Exploring Unique Aspects of Prostate Cancer Research in the VA Healthcare System: Diversity, Disparities, and Future Directions - Isla P. Garraway

June 2, 2023

In this conversation, Isla Garraway discusses the unique aspects of prostate cancer research within the VA healthcare system with Matthew Cooperberg. They highlight the diversity of the veteran population served by the VA, including racial, ethnic, and geographic diversity, and the importance of understanding how prostate cancer impacts different groups. The discussion covers disparities in prostate cancer incidence and outcomes among veterans, access issues within the VA system, and the role of genetics and environmental exposures in prostate cancer risk. They also touch upon ongoing initiatives such as the Million Veterans Program (MVP) and the Precision Oncology Program for Cancer of the Prostate (POPCaP) to study genetic factors and provide precision oncology treatments for veterans. The conversation concludes with a focus on future directions, including efforts to improve equity, understand the impact of military exposures, and bridge the gap between screening and metastatic disease in veterans with prostate cancer.


Isla P. Garraway, MD, PhD, Associate Professor and Director of Research, Department of Urology, UCLA School of Medicine, UCLA Health, Los Angeles, CA

Matthew R. Cooperberg, MD, MPH, Professor of Urology; Epidemiology & Biostatistics, Helen Diller Family Chair in Urology, University of California, San Francisco, San Francisco, CA

Read the Full Video Transcript

Matthew Cooperberg: Hi, I'm Matt Cooperberg. Welcome to another edition of the UroToday Localized Prostate Cancer Center of Excellence, coming live from the AUA 2023 in Chicago. It's a great pleasure to be joined today by Dr. Isla Garraway, who is professor of urology at UCLA and the West LA VA, and has been a major driving force in nationwide genomic programs through the VA to try to get a better sense of what we can learn about prostate cancer through this unique, exceptionally diverse population. So welcome.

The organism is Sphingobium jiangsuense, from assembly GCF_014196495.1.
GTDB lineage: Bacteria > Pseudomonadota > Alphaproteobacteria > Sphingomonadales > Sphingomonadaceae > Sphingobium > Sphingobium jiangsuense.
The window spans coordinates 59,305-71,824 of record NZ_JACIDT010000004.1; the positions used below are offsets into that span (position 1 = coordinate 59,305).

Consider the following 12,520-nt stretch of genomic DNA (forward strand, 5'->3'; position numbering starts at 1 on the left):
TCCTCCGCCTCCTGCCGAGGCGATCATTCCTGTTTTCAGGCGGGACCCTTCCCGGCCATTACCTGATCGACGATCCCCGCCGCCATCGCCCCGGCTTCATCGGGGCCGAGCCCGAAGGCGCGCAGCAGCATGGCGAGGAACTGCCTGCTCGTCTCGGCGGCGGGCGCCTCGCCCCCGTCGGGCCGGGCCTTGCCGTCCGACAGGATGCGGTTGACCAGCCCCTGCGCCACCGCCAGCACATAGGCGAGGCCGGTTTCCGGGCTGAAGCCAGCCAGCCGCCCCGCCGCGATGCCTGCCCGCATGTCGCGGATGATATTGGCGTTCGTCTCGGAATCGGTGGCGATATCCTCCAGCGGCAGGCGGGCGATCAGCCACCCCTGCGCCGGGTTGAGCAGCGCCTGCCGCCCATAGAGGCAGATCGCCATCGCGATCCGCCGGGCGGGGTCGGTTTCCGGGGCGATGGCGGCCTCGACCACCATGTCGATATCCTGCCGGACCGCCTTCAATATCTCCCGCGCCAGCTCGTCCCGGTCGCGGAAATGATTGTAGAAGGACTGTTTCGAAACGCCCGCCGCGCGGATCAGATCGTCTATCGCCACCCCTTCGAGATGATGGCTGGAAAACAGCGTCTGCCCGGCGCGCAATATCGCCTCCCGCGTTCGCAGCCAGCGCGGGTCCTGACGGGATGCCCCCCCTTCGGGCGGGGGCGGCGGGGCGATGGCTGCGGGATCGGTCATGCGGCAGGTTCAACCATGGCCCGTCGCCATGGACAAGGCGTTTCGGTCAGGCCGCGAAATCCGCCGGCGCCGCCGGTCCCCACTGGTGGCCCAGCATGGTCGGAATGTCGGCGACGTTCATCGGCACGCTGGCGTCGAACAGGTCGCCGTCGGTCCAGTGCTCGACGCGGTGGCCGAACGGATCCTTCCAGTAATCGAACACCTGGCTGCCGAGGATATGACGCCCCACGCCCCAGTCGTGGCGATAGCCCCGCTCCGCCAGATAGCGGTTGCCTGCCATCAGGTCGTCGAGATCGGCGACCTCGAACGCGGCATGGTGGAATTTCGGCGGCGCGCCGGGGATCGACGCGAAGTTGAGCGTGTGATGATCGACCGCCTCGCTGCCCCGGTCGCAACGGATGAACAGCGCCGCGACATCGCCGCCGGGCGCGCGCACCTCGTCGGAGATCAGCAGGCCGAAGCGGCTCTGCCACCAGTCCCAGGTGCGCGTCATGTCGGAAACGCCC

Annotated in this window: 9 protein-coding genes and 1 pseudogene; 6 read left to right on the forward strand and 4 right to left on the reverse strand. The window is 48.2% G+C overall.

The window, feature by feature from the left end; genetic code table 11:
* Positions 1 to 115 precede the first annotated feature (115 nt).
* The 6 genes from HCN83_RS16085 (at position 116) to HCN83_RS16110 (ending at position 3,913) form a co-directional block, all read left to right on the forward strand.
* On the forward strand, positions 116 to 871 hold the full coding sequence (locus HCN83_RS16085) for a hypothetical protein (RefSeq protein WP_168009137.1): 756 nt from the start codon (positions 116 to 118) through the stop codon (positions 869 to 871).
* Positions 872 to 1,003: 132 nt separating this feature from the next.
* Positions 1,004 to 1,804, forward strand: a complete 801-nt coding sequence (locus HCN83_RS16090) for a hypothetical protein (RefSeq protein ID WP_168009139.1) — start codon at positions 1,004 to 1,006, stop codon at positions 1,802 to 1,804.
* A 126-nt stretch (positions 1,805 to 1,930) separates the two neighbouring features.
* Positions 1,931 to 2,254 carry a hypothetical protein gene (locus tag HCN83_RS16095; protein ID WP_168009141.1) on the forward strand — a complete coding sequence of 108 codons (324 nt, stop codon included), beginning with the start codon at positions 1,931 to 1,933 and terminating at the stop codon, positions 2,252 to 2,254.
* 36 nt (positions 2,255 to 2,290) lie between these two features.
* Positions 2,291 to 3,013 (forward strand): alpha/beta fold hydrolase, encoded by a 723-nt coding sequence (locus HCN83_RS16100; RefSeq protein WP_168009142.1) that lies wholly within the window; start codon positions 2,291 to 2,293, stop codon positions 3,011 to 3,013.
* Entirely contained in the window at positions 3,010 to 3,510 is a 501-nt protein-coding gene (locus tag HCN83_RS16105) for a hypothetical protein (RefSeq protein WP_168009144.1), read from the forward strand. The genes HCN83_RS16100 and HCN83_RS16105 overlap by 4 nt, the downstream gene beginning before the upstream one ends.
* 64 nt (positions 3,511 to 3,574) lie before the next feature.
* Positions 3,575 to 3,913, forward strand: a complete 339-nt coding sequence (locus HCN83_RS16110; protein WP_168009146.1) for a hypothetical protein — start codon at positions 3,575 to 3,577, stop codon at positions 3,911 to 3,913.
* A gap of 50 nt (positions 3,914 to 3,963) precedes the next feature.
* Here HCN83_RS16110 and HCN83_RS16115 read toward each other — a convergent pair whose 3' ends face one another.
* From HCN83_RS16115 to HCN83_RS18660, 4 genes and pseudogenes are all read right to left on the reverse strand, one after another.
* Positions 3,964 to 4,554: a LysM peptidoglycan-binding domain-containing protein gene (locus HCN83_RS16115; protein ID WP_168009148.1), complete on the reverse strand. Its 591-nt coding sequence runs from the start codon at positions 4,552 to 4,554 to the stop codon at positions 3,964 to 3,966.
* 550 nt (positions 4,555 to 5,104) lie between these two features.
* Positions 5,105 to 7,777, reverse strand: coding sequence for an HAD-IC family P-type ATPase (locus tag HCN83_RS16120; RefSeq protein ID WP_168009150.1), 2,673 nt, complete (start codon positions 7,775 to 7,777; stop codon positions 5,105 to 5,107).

Isla Garraway: Thank you.

Matthew Cooperberg: Thank you for joining us. To start with, for those that are not familiar with the VA, I want you to just tell us a little bit about what makes the VA unique from the prostate cancer standpoint and some of the programs that National Precision Oncology Program (NPOP) and these other agencies have been driving for us.

Isla Garraway: Yeah, no, absolutely. And it's a great question, and I think one of the really unique things about the VA is really the diversity of the population. I think you mentioned that already, but it's an amazingly diverse population, not only racial ethnic diversity, but geographic obviously, because there's VAs all across the country, coast to coast, northwest, southeast, so we can understand the impact of the geography on veterans in terms of their overall health and their treatment and their access to care. So we have veterans who live in, obviously in urban settings, and we have those who live in really far rural settings. So we need to be able to reach all of them and understand how the disease impacts all of them. So that's really part of our work and what makes the VA so unique.

Matthew Cooperberg: And what have we've been learning recently about what is unique for the veterans? There is obviously issues of geographic access and diversity and all this, but are there things that we're learning that there's really unique biology due to Agent Orange and these sorts of exposures, for example?

Isla Garraway: Yeah, for sure. I mean, I think that we are still learning from the veterans. So first of all, the access to care is a huge issue for veterans. So one of the things that we have recently learned is that some of the disparities that we find in prostate cancer, for example, some of the racial ethnic disparities, we don't see in the VA population. So the relatively open access VA healthcare system is really mitigating a lot of these disparities that are so prevalent outside VA. And that's amazing. That's wonderful. However, if we do still see some key disparities, so for example, although we don't see a lot of disparities in terms of outcome, once men are diagnosed with prostate cancer and are being treated or cared for in the VA system, we still see a large difference in terms of the incidence of prostate cancer. So similar to what we see in non-veterans, black or African-American individuals have a significantly higher incidence of prostate cancer in the VA system.

Matthew Cooperberg: And of course, VA's been described as equal insurance, but not necessarily equal access if there are issues of transportation, time off work, all these sorts of things.